1. Research proposal

To apply to a PhD program, you’ll most likely be required to submit a research proposal and be prepared to answer any research proposal questions your advisor will have. This is your “proposal” of what research question you will explore during your studies at a program, or an outline of what research topic you want to pursue. If you’re not sure how to write a research proposal, check out these Oxford PhD proposal samples or a Cambridge PhD proposal sample.

2. Application materials

The admission requirements for a PhD can vary from program to program, but here are the general components of a PhD application:

  • Required prerequisite coursework
  • Official transcripts (and minimum GPA)
  • Graduate school statement of purpose
  • CV for graduate school or research resume
  • PhD motivation letter

Some programs may also ask you to submit additional essays, such as a letter of intent, research interest statement or grad school career goals statement .

Many PhD programs also invite you to a grad school interview to get to know you better. Be ready for common graduate school interview questions such as “ tell me about yourself ” and “ why do you want to do a PhD ?”

Writing a grad school statement of purpose? Check out these examples:

PhD Years 1-3: Coursework Stage

1. orientation.

Your PhD program will usually begin with your orientation, where you’ll learn about the program’s individual structure, requirements and expectations. You’ll also either choose or be assigned an academic advisor and schedule an initial meeting with them. Your advisor will be a member of the university faculty who will act as your support while you complete your research and write your thesis.

2. Coursework

The first year or two of your PhD will involve completing required advanced coursework in your field. You’ll attend lectures and seminars and you may participate in research projects with department faculty or fellow graduate students or even lab work, depending on your field.

3. Electives

Along with required coursework, you’ll have the chance to take elective courses that interest you or relate to your field. It’s important to choose electives that will enrich your program. Choose ones that really interest you, that might help inform your PhD research or that will help you fulfill your credit requirements.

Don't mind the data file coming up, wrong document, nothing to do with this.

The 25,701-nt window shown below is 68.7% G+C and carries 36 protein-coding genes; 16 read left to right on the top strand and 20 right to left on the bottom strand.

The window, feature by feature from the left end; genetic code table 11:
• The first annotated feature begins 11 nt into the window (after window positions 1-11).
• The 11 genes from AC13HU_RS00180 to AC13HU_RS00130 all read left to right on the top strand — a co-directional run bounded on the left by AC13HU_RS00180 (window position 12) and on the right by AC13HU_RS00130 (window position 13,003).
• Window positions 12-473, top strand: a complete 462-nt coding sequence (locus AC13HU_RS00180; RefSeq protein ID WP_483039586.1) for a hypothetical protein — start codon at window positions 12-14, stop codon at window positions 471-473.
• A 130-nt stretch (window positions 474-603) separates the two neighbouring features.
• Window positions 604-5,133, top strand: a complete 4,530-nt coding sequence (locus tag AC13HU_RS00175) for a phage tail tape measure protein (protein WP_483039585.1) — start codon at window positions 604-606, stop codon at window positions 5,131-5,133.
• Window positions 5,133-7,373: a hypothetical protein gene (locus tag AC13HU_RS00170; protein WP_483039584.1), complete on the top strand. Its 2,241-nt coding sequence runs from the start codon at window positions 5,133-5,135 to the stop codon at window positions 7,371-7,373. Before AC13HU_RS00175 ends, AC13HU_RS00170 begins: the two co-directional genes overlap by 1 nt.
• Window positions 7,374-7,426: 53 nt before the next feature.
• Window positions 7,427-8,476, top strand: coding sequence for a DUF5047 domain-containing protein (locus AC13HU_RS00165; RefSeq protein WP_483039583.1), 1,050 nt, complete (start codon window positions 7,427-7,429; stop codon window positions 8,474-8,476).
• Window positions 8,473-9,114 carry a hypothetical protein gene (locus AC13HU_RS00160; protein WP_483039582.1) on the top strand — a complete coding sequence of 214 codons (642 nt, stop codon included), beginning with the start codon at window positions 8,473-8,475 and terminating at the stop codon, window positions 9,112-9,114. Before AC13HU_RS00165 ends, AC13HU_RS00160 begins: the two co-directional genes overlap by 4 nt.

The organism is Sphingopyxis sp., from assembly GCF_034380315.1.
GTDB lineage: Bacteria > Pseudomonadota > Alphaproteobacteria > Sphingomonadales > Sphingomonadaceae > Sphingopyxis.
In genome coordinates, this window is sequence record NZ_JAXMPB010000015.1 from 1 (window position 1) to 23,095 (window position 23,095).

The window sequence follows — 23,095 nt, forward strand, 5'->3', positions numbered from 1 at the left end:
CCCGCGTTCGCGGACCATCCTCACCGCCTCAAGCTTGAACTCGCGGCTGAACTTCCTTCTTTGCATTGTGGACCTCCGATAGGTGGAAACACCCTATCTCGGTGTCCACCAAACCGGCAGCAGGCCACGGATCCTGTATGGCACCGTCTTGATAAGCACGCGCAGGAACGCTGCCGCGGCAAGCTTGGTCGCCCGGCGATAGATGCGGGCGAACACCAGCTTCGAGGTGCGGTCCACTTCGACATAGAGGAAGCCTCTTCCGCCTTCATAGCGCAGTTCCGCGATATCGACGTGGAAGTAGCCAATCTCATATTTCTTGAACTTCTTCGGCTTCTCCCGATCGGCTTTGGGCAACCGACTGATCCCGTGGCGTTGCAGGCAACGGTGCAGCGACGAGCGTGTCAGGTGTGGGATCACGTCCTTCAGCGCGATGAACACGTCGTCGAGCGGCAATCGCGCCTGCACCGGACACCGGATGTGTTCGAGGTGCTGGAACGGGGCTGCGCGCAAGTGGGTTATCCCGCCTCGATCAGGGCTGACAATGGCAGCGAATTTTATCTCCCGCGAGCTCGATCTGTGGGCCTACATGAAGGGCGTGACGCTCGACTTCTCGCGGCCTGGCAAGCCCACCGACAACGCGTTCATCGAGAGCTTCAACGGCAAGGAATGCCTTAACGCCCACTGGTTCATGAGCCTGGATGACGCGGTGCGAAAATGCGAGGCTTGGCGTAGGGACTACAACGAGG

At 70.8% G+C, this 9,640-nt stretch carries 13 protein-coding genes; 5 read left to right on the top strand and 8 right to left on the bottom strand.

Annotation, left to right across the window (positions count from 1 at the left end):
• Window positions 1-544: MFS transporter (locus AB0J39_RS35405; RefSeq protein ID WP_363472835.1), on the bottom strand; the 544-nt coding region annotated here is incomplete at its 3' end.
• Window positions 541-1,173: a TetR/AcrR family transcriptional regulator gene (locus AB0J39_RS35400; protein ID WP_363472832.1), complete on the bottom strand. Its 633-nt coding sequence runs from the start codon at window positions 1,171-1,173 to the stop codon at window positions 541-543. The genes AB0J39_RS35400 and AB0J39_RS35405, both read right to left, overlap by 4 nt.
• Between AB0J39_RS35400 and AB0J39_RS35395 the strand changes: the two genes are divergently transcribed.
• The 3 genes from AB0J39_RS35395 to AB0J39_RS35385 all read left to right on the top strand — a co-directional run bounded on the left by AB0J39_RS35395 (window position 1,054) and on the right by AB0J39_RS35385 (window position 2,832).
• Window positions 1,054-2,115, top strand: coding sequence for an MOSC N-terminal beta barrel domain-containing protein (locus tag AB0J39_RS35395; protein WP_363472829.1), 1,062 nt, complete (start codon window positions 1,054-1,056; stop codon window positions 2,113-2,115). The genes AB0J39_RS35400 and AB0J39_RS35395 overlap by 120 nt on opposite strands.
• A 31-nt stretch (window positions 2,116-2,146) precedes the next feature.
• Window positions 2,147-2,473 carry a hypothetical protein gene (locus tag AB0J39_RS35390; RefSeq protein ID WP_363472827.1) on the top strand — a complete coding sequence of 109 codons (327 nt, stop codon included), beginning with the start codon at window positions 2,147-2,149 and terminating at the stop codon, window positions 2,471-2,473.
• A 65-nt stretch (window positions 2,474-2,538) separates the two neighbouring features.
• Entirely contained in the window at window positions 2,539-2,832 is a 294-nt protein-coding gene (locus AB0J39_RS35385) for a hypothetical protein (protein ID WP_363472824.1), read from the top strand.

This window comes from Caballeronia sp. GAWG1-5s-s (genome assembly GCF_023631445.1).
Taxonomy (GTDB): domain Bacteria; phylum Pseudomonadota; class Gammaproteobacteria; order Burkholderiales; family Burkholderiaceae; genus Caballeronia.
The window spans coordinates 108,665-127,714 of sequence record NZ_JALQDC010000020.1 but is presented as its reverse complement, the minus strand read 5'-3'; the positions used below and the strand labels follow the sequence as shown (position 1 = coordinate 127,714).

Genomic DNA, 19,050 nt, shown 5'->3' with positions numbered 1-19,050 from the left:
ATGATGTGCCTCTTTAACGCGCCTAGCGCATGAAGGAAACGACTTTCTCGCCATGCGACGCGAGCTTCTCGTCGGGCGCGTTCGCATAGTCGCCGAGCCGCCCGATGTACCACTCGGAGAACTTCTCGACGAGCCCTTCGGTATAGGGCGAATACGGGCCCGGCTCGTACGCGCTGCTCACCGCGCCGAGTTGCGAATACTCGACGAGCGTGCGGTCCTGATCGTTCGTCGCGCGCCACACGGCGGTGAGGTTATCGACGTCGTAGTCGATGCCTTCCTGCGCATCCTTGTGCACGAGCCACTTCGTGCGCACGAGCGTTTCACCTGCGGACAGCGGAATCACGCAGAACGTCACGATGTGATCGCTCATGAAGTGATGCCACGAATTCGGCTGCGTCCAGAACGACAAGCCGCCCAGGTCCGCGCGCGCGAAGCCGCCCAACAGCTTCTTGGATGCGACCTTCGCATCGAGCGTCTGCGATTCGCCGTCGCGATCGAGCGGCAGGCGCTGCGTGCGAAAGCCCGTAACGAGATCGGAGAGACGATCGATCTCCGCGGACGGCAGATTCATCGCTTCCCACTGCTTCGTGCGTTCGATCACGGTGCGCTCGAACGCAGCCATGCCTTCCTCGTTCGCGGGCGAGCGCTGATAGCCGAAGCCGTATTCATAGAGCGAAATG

4. Extracurriculars

PhD programs sometimes have extracurricular activities or additional requirements outside the classroom. This can include internships or a practicum you need to complete for credit, or you might be interested in attending academic conferences or relevant events to socialize and network you’re your colleagues in the field.

5. Comprehensive exams

The coursework stage of your PhD program will end with comprehensive exams , sometimes called qualifying or preliminary exams. These are your “final exams” to make sure that you completed the necessary PhD coursework and that you’re ready and qualified to take on your own independent research in the next phase.

1. Thesis proposal

You may recall that you submitted a research proposal as part of your PhD application, and this step of the process is similar. Your thesis proposal is just like your research proposal, but it’s a more refined and developed version. Throughout your coursework, your research question might have changed or you might have changed course a little bit. If you’re still thinking about your PhD topic , take the time to solidify it before you reach the thesis proposal stage.

Your research proposal might have been a first draft, while your thesis proposal is your official announcement of: this is what I propose to research in this PhD program.

Depending on your field and the program, you thesis research might involve a great deal of lab work, or data collection or fieldwork. Whatever the case, your thesis proposal is a complete outline of what you intend to do for this independent research project and the steps you’ll take.

2. Thesis approval

Once your proposal is written, you’ll submit it for approval. Your academic advisor, PhD supervisor or the PhD committee overseeing your program will review it and either approve it or make suggestions for changes. Once it’s been polished and finalized, you’ll be given the go ahead to start conducting your research.

3. PhD research

Your research alone will probably take you several semesters to complete. On top of the fieldwork, lab work or data collection and analysis you’ll be completing, you’ll be using this time to write and review. Writing your thesis or dissertation takes a fair number of hours to outline, draft, edit and complete. It also means hitting the books to complete a literature review of your research topic so you have a complete background understanding of your chosen topic and how it will inform your research.

Your research and the preparation of your thesis is really the biggest part of this second stage, and is probably the longest part of your PhD altogether.

4. Extra requirements

When you’re not deep in your research, you’ll be completing other requirements of your PhD program or additional duties that enrich your education. Some programs require you to dedicate some hours to teaching, whether it be leading seminars for undergraduate students or acting as a teaching assistant for university faculty.